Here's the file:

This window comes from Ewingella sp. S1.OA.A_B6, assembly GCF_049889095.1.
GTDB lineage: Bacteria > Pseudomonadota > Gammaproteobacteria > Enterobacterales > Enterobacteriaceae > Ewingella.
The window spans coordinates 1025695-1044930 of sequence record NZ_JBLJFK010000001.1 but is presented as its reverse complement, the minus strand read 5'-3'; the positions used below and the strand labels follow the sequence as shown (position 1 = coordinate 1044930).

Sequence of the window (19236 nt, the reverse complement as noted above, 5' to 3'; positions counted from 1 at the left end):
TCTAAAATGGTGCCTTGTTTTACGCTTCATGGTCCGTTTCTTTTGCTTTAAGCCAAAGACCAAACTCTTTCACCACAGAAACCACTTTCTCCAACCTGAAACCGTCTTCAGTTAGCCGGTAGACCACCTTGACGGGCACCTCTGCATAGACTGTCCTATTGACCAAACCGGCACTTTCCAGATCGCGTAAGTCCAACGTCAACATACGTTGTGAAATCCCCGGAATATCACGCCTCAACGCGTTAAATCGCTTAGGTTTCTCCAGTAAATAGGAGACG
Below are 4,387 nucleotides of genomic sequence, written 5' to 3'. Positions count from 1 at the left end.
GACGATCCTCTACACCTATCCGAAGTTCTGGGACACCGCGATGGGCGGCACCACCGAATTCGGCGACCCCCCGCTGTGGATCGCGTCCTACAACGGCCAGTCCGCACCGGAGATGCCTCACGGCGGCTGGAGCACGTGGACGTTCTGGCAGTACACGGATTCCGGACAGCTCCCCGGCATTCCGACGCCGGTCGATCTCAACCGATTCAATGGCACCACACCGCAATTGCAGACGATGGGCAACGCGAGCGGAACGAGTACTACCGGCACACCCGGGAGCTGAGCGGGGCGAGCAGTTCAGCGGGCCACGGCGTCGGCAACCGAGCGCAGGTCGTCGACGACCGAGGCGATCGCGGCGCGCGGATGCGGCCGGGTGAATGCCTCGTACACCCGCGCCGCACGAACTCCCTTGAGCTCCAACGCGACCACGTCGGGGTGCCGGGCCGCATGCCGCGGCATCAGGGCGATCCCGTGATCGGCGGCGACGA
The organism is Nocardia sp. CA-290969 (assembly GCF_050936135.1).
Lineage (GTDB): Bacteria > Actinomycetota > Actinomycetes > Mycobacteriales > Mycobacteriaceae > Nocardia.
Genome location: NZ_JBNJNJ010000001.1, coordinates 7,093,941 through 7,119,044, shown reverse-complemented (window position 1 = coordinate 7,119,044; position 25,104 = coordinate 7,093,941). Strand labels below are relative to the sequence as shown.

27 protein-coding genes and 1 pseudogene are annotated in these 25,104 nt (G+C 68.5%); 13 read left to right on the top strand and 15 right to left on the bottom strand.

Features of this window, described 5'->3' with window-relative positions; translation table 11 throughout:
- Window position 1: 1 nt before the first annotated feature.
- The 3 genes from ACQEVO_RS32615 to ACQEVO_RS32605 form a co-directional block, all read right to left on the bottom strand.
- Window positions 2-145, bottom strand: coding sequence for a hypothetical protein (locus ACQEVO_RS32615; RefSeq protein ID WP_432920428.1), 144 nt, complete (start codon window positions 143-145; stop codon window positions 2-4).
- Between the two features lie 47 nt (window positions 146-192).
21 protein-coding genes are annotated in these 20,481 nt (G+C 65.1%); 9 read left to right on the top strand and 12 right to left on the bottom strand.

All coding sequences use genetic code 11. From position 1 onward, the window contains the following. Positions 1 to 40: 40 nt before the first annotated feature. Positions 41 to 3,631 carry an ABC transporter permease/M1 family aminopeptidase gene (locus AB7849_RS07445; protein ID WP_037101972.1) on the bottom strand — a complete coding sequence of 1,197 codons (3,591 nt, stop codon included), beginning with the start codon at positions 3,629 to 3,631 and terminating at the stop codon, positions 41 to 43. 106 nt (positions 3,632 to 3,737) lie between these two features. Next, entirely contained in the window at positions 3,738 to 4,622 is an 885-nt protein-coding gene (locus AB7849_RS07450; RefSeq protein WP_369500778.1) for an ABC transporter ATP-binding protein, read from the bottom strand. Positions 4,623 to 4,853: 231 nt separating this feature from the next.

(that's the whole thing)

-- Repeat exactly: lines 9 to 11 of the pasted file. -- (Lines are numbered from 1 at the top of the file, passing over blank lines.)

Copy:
Lineage (GTDB): Bacteria > Actinomycetota > Actinomycetes > Mycobacteriales > Mycobacteriaceae > Nocardia.
Genome location: NZ_JBNJNJ010000001.1, coordinates 7,093,941 through 7,119,044, shown reverse-complemented (window position 1 = coordinate 7,119,044; position 25,104 = coordinate 7,093,941). Strand labels below are relative to the sequence as shown.

27 protein-coding genes and 1 pseudogene are annotated in these 25,104 nt (G+C 68.5%); 13 read left to right on the top strand and 15 right to left on the bottom strand.